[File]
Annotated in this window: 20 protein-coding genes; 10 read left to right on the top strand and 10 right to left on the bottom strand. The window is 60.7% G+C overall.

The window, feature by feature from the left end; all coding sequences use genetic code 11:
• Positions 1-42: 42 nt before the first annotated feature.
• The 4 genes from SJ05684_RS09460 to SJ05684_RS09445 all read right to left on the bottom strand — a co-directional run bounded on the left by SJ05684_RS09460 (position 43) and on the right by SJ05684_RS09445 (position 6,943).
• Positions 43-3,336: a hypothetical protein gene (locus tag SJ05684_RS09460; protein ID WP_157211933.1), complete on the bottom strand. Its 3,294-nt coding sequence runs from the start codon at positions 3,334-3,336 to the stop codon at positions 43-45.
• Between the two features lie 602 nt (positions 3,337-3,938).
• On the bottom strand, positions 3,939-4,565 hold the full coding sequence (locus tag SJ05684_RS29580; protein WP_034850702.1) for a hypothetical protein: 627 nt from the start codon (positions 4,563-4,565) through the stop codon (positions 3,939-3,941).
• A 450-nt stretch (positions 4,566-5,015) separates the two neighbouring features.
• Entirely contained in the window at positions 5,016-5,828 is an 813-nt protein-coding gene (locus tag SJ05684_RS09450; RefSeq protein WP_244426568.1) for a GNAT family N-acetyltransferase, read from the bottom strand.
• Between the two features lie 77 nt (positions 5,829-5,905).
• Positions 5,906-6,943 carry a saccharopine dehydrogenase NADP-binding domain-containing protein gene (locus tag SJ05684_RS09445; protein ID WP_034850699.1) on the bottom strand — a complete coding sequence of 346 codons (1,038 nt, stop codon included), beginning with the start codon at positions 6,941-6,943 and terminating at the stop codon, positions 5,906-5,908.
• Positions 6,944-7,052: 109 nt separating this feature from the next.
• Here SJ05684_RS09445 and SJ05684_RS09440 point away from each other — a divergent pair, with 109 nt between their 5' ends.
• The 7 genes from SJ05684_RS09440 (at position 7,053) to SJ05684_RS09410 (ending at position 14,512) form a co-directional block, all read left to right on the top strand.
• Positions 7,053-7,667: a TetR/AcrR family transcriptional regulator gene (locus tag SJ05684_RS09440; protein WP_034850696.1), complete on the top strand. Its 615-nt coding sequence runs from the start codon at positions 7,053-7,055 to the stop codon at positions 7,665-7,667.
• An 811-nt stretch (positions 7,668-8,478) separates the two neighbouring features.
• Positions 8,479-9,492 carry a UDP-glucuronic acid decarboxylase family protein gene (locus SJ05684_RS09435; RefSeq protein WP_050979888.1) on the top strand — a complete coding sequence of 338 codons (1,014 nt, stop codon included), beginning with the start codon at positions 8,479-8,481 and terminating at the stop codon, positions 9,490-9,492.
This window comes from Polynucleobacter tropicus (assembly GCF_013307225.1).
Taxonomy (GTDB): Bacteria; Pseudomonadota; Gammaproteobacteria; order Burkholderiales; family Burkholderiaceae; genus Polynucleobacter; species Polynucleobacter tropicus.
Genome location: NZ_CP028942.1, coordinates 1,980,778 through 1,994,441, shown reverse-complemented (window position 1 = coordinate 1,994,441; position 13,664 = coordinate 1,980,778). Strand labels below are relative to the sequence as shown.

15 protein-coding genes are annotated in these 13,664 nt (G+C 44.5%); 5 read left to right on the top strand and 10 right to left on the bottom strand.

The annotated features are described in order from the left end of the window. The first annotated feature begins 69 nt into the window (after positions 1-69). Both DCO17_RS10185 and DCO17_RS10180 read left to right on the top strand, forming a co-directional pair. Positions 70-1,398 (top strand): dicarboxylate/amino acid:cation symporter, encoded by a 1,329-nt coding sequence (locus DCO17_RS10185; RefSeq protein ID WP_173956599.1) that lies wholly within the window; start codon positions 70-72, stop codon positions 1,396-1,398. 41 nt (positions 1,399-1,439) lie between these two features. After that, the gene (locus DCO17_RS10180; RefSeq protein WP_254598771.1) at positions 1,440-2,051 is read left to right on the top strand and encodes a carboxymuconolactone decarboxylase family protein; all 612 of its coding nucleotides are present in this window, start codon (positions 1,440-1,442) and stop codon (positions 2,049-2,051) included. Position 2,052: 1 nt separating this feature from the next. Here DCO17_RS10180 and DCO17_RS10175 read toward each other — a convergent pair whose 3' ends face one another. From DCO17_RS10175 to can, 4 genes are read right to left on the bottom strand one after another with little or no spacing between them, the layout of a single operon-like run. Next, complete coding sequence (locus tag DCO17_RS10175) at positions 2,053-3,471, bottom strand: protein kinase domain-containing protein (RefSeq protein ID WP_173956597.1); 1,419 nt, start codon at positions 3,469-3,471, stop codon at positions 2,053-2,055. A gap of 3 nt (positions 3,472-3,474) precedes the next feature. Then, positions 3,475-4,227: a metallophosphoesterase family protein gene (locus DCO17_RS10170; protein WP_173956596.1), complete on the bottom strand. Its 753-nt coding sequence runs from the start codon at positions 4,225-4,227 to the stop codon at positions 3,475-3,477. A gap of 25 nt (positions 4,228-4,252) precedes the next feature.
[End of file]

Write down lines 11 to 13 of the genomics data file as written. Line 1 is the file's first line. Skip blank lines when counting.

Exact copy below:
• Positions 5,906-6,943 carry a saccharopine dehydrogenase NADP-binding domain-containing protein gene (locus tag SJ05684_RS09445; protein ID WP_034850699.1) on the bottom strand — a complete coding sequence of 346 codons (1,038 nt, stop codon included), beginning with the start codon at positions 6,941-6,943 and terminating at the stop codon, positions 5,906-5,908.
• Positions 6,944-7,052: 109 nt separating this feature from the next.
• Here SJ05684_RS09445 and SJ05684_RS09440 point away from each other — a divergent pair, with 109 nt between their 5' ends.